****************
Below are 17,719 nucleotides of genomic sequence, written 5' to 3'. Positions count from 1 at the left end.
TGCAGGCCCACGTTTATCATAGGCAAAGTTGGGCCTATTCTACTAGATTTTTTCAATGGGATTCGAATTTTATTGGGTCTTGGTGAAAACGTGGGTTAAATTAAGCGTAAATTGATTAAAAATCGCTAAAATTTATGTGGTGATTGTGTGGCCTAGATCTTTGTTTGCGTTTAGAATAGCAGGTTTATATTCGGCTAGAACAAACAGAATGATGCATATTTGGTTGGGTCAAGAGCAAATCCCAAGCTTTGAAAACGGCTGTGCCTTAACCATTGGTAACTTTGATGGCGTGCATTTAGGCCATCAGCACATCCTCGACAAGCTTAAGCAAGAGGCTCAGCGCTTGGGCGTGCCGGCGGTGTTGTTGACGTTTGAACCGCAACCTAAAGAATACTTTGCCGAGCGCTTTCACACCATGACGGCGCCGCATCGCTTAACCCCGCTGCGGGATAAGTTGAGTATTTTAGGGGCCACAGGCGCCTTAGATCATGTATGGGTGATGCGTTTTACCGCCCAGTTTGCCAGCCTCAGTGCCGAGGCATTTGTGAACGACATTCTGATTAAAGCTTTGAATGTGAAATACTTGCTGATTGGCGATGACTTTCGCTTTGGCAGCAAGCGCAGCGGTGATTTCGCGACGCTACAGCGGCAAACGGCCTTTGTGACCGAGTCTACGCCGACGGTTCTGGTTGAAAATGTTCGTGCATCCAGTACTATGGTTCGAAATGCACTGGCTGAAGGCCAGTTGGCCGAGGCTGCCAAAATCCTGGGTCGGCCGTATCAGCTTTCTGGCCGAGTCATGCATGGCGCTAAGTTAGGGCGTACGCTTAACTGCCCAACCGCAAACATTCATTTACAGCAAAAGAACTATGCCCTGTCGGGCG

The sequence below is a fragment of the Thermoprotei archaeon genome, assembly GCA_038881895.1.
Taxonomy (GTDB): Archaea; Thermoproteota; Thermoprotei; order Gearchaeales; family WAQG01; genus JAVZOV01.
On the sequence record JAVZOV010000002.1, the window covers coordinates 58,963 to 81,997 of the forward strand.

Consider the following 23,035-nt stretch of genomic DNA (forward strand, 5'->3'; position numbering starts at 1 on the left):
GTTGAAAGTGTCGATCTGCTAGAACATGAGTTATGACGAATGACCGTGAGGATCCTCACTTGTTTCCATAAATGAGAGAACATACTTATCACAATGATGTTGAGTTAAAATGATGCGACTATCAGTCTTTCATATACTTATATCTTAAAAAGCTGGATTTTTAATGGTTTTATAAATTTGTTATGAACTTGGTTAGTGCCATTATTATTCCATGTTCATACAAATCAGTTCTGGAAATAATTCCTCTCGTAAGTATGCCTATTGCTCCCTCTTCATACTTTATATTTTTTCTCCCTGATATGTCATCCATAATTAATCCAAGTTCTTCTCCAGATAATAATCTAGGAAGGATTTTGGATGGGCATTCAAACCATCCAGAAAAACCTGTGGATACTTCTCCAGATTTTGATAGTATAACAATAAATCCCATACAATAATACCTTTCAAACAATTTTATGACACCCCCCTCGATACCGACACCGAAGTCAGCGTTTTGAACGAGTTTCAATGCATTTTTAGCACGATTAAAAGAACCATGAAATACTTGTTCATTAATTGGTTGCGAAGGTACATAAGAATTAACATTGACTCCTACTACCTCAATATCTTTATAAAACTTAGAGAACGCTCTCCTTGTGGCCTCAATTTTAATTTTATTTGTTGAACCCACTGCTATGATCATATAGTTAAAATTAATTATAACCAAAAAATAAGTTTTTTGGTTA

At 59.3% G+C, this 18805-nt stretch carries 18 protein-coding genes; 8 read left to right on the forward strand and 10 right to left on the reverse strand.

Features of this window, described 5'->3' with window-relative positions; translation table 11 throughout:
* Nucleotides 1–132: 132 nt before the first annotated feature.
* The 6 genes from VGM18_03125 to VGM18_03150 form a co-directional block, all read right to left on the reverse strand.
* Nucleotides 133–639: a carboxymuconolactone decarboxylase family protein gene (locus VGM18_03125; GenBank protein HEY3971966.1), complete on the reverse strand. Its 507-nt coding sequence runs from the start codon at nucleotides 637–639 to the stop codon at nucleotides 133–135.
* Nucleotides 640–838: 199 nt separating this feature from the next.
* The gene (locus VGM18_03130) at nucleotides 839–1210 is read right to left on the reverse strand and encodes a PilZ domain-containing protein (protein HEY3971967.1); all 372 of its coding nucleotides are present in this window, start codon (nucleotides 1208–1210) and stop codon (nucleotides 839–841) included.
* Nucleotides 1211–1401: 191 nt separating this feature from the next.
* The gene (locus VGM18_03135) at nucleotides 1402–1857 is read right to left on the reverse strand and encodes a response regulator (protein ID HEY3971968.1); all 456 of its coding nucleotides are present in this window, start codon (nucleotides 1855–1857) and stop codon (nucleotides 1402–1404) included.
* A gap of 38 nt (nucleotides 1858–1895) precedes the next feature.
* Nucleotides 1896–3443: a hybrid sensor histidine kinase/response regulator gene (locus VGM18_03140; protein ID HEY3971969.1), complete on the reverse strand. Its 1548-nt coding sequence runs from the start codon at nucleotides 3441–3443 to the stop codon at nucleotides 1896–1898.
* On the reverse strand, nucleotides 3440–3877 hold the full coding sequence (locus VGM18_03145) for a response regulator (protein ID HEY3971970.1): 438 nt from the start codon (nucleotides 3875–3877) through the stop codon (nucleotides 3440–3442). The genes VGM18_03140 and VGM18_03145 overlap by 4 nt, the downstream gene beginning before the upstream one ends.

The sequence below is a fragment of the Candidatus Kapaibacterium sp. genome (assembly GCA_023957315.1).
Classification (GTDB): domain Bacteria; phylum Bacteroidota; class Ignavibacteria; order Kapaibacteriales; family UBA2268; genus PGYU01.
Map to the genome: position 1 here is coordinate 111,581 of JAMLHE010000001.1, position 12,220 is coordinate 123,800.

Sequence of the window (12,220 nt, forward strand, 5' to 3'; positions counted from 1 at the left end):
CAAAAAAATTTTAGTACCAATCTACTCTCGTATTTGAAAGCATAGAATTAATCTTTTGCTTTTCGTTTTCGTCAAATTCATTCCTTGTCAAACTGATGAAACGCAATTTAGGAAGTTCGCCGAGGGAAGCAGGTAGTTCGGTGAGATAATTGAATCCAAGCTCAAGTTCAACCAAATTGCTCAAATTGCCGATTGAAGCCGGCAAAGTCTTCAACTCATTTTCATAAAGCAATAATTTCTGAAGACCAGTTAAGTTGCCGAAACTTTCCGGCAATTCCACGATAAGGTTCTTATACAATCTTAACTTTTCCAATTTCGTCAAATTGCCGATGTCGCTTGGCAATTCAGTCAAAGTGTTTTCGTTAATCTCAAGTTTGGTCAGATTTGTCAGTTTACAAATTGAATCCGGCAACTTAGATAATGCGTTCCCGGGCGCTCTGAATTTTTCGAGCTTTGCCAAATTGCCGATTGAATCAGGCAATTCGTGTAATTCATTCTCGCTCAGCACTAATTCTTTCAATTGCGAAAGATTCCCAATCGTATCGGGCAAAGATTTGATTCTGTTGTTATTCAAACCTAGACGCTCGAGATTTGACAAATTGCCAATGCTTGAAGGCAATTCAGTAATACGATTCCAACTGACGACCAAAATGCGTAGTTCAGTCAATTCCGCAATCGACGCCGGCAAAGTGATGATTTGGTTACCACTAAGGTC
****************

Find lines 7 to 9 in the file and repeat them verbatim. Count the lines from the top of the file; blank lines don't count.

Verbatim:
GTTGAAAGTGTCGATCTGCTAGAACATGAGTTATGACGAATGACCGTGAGGATCCTCACTTGTTTCCATAAATGAGAGAACATACTTATCACAATGATGTTGAGTTAAAATGATGCGACTATCAGTCTTTCATATACTTATATCTTAAAAAGCTGGATTTTTAATGGTTTTATAAATTTGTTATGAACTTGGTTAGTGCCATTATTATTCCATGTTCATACAAATCAGTTCTGGAAATAATTCCTCTCGTAAGTATGCCTATTGCTCCCTCTTCATACTTTATATTTTTTCTCCCTGATATGTCATCCATAATTAATCCAAGTTCTTCTCCAGATAATAATCTAGGAAGGATTTTGGATGGGCATTCAAACCATCCAGAAAAACCTGTGGATACTTCTCCAGATTTTGATAGTATAACAATAAATCCCATACAATAATACCTTTCAAACAATTTTATGACACCCCCCTCGATACCGACACCGAAGTCAGCGTTTTGAACGAGTTTCAATGCATTTTTAGCACGATTAAAAGAACCATGAAATACTTGTTCATTAATTGGTTGCGAAGGTACATAAGAATTAACATTGACTCCTACTACCTCAATATCTTTATAAAACTTAGAGAACGCTCTCCTTGTGGCCTCAATTTTAATTTTATTTGTTGAACCCACTGCTATGATCATATAGTTAAAATTAATTATAACCAAAAAATAAGTTTTTTGGTTA

At 59.3% G+C, this 18805-nt stretch carries 18 protein-coding genes; 8 read left to right on the forward strand and 10 right to left on the reverse strand.

Features of this window, described 5'->3' with window-relative positions; translation table 11 throughout: